Most salivary gland cancer patients recover with early detection and treatment.
The salivary glands produce saliva and release it into small ducts from which the saliva drains into the mouth.
The three major pairs of salivary glands are parotid glands (the largest of the salivary glands), sublingual glands, and submandibular glands. There are also hundreds of minor salivary glands in the mouth, nose, and throat.
Salivary gland cancer, a type of head and neck cancer, is rare. However, because there are so many salivary glands and diverse types of cells in each of them, there are hundreds of this type of cancer. The cause of most cancers of the salivary glands has not yet been determined.
Most salivary gland tumors form in the parotid glands. Fortunately, over half of salivary gland tumors are benign (noncancerous). Some factors that increase the risk of developing salivary gland cancer include:
Working around plumbing, lead, asbestos, or manufacturing of plastics or rubber
Radiation treatments to the head and neck
Infection with the Epstein-Barr virus and HIV
Cancer of the salivary gland may be present without any symptoms. It may be discovered during a medical or dental exam. However, if the following symptoms do occur, it is advisable to consult with an otolaryngologist who can properly test and render a diagnosis:
A lump where the glands are found: inside the mouth, on the lip, jaw, cheek or near the ear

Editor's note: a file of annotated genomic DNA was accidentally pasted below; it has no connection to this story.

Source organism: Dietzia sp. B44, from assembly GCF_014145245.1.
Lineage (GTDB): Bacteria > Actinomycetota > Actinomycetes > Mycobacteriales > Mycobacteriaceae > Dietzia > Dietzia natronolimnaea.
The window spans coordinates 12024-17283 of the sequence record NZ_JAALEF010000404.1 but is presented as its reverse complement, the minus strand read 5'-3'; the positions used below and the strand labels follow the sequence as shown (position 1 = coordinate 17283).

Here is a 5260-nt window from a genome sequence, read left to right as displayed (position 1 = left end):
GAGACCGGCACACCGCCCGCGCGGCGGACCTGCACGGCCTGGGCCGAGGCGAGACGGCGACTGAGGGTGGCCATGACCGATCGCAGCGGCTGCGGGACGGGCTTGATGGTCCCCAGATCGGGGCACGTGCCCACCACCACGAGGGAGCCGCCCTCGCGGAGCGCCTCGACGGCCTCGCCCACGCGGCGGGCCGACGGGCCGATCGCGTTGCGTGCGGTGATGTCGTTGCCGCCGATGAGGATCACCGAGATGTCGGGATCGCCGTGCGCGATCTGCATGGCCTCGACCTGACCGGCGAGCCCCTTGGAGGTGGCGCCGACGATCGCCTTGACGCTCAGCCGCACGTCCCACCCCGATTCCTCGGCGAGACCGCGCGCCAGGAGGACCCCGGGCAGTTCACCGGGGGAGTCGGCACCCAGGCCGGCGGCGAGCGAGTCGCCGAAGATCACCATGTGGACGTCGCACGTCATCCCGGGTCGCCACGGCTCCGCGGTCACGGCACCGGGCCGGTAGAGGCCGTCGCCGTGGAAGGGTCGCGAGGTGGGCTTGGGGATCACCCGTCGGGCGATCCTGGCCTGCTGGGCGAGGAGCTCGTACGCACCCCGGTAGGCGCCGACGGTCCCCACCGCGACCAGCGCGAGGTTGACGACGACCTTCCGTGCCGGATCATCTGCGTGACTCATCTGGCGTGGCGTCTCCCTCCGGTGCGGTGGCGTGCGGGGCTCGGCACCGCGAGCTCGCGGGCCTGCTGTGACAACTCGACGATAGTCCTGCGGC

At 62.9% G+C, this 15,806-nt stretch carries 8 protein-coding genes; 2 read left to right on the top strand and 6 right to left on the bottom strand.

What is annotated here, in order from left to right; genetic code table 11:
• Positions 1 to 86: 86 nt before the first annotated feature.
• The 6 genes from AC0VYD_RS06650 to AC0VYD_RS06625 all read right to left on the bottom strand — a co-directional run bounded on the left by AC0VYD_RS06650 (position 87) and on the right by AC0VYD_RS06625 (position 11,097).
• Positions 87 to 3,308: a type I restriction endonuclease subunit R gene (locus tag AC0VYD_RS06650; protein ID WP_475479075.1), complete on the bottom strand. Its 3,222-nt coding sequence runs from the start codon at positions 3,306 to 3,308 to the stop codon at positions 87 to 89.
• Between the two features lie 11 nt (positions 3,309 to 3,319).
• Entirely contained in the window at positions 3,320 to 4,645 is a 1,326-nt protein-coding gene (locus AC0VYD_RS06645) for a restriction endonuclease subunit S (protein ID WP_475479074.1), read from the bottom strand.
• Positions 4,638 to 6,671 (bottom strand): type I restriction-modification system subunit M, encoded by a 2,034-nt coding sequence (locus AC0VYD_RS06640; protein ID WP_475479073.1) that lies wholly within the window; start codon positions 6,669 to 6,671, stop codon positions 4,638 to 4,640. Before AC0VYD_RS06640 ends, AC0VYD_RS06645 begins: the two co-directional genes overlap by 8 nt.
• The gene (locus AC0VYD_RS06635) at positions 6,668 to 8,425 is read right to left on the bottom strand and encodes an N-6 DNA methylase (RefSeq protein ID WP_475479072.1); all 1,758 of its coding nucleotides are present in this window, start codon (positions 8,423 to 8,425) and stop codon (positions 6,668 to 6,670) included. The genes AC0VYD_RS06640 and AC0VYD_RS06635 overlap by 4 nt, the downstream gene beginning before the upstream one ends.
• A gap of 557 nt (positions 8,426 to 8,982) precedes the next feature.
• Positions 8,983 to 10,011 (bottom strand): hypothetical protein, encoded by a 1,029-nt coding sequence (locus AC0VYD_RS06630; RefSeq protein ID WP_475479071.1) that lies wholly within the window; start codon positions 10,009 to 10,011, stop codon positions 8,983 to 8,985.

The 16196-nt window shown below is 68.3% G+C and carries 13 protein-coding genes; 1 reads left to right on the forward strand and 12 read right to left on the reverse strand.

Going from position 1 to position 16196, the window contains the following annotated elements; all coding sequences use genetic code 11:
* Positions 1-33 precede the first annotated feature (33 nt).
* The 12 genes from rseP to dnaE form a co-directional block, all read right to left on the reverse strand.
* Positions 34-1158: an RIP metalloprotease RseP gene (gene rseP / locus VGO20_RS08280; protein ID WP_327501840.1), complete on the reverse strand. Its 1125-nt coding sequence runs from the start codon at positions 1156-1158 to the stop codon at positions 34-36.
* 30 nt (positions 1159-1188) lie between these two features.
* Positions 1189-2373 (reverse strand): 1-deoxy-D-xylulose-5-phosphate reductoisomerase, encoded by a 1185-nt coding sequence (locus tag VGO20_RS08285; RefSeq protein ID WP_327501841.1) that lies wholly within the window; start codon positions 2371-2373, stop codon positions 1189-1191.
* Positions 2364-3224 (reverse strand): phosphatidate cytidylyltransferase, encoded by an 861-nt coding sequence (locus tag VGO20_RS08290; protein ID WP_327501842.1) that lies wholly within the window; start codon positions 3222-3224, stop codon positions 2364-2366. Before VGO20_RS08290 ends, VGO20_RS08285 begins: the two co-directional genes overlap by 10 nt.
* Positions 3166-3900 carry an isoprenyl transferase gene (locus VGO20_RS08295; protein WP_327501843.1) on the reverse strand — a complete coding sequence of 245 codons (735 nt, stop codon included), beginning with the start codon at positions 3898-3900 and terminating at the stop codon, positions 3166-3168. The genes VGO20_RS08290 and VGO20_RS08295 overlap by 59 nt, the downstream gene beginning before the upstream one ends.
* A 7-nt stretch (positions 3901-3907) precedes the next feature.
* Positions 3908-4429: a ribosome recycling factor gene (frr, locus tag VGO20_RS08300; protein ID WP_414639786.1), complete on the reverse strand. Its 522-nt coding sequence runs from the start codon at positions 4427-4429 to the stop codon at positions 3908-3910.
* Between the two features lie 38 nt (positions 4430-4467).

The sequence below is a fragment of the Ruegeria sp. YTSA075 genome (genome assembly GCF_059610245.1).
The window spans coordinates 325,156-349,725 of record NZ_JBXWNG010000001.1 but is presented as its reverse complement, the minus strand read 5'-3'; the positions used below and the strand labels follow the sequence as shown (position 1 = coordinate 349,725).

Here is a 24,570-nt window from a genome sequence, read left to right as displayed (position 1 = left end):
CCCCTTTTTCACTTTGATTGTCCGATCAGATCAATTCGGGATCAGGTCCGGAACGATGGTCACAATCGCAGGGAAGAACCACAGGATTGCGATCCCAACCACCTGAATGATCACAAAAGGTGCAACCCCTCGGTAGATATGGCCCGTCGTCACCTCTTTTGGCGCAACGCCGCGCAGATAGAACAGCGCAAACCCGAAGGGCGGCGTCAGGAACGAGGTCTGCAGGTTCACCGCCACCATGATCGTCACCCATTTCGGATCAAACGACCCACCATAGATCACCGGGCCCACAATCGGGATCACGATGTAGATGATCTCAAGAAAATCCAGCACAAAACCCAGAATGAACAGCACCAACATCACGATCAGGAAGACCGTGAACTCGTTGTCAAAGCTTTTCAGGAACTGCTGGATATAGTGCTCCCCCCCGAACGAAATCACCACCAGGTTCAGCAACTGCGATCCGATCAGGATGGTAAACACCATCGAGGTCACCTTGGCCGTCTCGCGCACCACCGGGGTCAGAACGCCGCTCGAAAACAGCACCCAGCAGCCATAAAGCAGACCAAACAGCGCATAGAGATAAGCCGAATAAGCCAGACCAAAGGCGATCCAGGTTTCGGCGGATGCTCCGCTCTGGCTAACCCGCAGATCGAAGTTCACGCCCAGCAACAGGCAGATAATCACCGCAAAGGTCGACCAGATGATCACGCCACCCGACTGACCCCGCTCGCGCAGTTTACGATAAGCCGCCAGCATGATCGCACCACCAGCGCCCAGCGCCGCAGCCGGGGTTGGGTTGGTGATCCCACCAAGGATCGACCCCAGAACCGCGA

Difficulty or discomfort with opening the mouth widely or swallowing
Fluid draining from the ear
Upon diagnosing the presence of salivary gland cancer, a team of doctors headed by a medical oncologist will develop a plan for treatment. Ideally, this team will include physicians who have expertise in treating head and neck cancers. The doctors will consider the following factors to determine the prognosis and best course for recovery:
The stage, grade, size, and type of tumor
The type of salivary gland affected
The type of cancerous cells – how they appear under a microscope
The presence of cancer in other parts of the patient’s body
The patient’s age, overall health and medical history
Among standard treatments, surgery is the most commonly prescribed, especially for slow-growing and early-stage tumors. It may entail excising an entire gland or a portion of it and taking out nearby lymph nodes. The doctor may remove other salivary glands if the cancer has spread to them. Chemotherapy and radiation are normally reserved for advanced cases or as a precaution to eradicate any trace cancer cells that were missed during surgery.
Other treatments involve clinical trials. A clinical trial is a study designed to gain information to help improve standard treatments and develop new treatments for cancer patients. If new treatments are successful, they could become standard treatments.
A salivary gland cancer patient may require assistance dealing with treatment and its side effects. The oncologist may refer the patient to an otolaryngologist who specializes in reconstructive surgery and rhinoplasty. The patient may also need to see other doctors such as dentists, speech therapists, and dietitians.